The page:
A Couple Tips for Using the Rubber Walnut

Copyright 2011 by James P. Riser

The Walnut Trick has been a favorite of mine for years. Until recently, a good rubber walnut has been unobtainable. Good news! Michael Mosher has been experimenting for the past year trying to perfect the color and texture required. He has finally done it and is now making his realistic walnuts available.

The rubber walnuts shown on this page were both prototypes with a few air bubbles but they were perfect for my experimentation. You may order first class defect-free walnuts directly from Michael.

A weakness in many routines developed for the classic effect was that the same method was used for all of the required "vanishes". This is not good technique. I am going to show two ways to alter extra rubber walnuts which will allow the performer to vary the methods used in the effect.

The Walnut Reel

The first method involves utilizing a small clip on reel that I often sell to magicians. The rubber walnut gets attached to the end of the vinyl covered steel cable of this tiny reel. The reel gets clipped on to the performer's belt. Below is explained how to attach the walnut to the reel.


Here is a front and back view of the reel.


The wire is extended and clipped in the extended position.


A good sharp knife is required. Notice the bead at the end of the wire.



A deep slot or pocket is cut into the end of the walnut.


The end of the wire with its small ring and bead is inserted into this pocket.


A couple drops of super glue and pinching the pocket closed complete the task.



The completed walnut reel now looks like this.


If you do not know how to utilize such a reel, read these tips:

This walnut reel is what I term a "mechanized pull". Many inexperienced in magic do not understand the idea behind a pull. A pull is to secretly remove an item from the hand. Those new to the use of such devices often think speed is desired and the item is to be "vanished" at arms length. Such is not the case. If the performer wants speed and arms length, then a lightening pull should be used.

To use a mechanized pull such as this walnut reel, the unit should be clipped on the performer's belt, waistband, or suspenders for most purposes. Most performers will attach the unit to the left or right side of the body where the rubber walnut may readily be obtained but hidden by the coat or vest. The retrieved walnut hidden in the hand is extended out in front of the body. The loose walnut is supposedly placed into the hand holding the rubber walnut which is connected to the reel. The loose walnut can then easily be loaded elsewhere while showing the reel attached walnut. It appears that the walnut was merely transferred from one hand to the other. The cord of the reel remains hidden by the forearm. The item to be vanished is then clearly shown and "placed" into the other hand.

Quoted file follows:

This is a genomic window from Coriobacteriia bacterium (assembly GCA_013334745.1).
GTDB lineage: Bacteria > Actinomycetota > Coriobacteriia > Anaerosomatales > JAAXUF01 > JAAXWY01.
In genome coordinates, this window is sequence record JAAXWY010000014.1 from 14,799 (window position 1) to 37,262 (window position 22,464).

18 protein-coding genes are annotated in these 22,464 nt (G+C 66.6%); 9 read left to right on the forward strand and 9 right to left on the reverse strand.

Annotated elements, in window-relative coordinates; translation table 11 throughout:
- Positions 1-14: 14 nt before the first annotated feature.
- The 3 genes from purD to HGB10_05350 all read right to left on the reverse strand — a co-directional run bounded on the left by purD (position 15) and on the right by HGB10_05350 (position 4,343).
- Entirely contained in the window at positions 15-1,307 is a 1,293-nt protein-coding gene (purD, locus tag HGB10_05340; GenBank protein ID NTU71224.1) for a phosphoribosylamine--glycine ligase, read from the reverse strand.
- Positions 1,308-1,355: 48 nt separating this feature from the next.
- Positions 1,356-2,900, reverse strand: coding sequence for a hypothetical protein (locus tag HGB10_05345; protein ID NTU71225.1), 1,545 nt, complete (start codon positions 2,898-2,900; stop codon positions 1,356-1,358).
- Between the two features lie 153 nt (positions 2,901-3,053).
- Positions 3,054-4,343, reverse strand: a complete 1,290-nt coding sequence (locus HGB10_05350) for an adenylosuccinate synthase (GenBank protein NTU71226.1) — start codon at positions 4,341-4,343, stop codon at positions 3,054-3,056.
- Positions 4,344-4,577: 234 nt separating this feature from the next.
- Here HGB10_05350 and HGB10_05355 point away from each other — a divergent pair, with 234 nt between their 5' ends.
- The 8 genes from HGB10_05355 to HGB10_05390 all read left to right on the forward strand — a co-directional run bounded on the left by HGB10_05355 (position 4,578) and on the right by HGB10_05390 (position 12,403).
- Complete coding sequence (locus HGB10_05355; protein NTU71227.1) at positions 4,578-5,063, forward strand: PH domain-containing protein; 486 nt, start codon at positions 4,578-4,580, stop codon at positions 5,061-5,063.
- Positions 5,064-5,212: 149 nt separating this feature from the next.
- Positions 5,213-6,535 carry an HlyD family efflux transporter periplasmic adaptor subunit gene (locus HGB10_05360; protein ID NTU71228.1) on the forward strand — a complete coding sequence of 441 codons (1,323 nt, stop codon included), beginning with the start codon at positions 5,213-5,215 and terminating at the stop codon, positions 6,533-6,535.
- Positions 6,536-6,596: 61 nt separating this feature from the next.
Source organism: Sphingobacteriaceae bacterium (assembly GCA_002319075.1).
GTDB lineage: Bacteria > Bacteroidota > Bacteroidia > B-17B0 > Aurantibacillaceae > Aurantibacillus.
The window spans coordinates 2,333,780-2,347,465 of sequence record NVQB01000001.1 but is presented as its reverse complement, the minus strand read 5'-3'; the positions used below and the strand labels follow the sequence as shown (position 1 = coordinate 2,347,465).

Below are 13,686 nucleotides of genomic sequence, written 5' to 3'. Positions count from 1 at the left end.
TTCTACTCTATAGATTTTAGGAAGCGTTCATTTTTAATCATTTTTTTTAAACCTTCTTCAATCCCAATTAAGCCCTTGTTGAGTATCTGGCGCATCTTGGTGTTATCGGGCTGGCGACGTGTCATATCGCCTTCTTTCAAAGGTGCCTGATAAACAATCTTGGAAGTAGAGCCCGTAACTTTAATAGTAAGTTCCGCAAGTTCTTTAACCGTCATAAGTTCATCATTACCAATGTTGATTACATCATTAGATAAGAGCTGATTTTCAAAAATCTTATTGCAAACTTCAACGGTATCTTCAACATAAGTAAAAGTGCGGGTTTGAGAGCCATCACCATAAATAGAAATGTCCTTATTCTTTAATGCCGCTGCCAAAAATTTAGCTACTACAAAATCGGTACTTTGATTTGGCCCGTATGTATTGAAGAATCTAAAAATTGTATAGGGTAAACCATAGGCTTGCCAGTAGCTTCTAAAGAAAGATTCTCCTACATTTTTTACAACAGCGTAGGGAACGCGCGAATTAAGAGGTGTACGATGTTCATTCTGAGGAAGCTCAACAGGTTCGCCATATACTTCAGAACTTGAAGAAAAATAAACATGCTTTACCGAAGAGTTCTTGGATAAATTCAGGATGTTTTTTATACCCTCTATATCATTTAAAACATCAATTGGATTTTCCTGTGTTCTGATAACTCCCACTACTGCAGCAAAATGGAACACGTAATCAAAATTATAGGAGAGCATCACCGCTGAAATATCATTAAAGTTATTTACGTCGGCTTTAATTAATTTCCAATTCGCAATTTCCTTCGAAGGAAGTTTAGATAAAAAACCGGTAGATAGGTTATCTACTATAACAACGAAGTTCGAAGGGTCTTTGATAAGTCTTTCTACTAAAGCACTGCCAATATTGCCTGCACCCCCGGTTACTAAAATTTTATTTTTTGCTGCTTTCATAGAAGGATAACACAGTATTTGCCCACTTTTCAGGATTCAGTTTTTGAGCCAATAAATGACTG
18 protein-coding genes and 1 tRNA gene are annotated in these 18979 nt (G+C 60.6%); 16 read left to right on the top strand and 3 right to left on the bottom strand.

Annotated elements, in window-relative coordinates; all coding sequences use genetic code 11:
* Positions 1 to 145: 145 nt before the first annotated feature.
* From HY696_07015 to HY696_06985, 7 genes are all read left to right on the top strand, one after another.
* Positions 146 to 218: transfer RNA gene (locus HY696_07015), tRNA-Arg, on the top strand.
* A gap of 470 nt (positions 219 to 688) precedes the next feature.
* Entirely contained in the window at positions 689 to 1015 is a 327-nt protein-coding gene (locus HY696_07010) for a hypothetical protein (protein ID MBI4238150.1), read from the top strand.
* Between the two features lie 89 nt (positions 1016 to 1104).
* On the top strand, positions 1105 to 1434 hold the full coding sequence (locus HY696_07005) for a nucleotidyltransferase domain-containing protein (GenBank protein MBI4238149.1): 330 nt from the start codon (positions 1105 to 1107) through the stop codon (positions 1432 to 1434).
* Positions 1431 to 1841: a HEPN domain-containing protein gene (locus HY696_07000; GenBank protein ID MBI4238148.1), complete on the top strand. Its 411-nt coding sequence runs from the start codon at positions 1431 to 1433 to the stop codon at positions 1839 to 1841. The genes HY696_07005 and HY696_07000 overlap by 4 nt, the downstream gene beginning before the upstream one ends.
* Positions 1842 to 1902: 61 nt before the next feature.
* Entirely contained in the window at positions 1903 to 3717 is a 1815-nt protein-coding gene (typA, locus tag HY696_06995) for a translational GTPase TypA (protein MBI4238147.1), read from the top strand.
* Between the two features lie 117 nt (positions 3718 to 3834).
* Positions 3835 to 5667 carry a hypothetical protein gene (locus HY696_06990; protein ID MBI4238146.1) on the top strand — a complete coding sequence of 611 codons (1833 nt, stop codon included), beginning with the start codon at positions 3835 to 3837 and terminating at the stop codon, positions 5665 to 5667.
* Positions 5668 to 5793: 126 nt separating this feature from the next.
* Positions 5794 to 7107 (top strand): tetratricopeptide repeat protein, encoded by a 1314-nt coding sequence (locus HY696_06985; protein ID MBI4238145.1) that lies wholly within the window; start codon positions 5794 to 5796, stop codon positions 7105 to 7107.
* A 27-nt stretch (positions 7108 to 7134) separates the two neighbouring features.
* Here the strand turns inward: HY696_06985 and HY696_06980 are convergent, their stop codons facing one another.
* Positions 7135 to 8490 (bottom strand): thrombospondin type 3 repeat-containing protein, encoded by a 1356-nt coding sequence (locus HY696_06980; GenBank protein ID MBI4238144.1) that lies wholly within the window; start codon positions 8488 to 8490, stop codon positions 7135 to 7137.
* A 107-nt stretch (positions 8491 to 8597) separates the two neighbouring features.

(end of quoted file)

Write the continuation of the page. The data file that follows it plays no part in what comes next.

Now this is where beginners have trouble. They think hat the reel or pull should quickly snatch the item away. This not correct. A speedy withdrawl from the hand will noticabely flutter or move the performer's jacket giving away the fact that something just went under the coat. This telltale movement is avoided by bring the hand back to the edge of the vest, coat, or jacket then releasing the rubber walnut. The reel only has to pull in the item a few inches this way and there is no wardrobe movement and the rubber keeps things silent.

This bringing the hand closer to the body must appear as a relaxing natural movement while commenting to the spectators or asking them a question. It should be done slowly and casually.

After the rubber walnut is withdrawn, the hand supposed holding the walnut is slowly extended again before the item is shown as vanished. It appears that everything was done well away from the body.

The vanished item may later be retrieved if desired.

Creative performers will know what to do with this item.


The Loop Walnut


This procedure turns the rubber walnut into a looped walnut (just like the old looped ball).


Items required are nylon thread, a good knife, rubber walnut, and a small nut or bead.


Here I tied a loop of the nylon thread to a small steel nut.


This nut or bead serves as an anchor to prevent the loop from pulling out of the rubber walnut.


As before, a deep pocket is cut and the "anchor" inserted.


Things look like this once super glued closed.


Standard loop ball moves may be utilized with this gimmick.


I like to rest an "empty" hand flat on the table edge as part of the routine.


Once again, imaginative performers will see how this can come in handy in the walnut trick.

Hopefully, the above two tips will allow more variety in the vanishes during this effect.

There is a chance that next winter I might make a nice bottomless glass for the classic version of this effect - it depends upon time and interest.

Note: This is another in my series of magic tips. If there is enough interest in such tips, I will do more.

If this was of any use to you, please send me an email so that I might measure usefullness. I most likely will not have time to respond to all emails but input = more such tips. No emails = no more tips.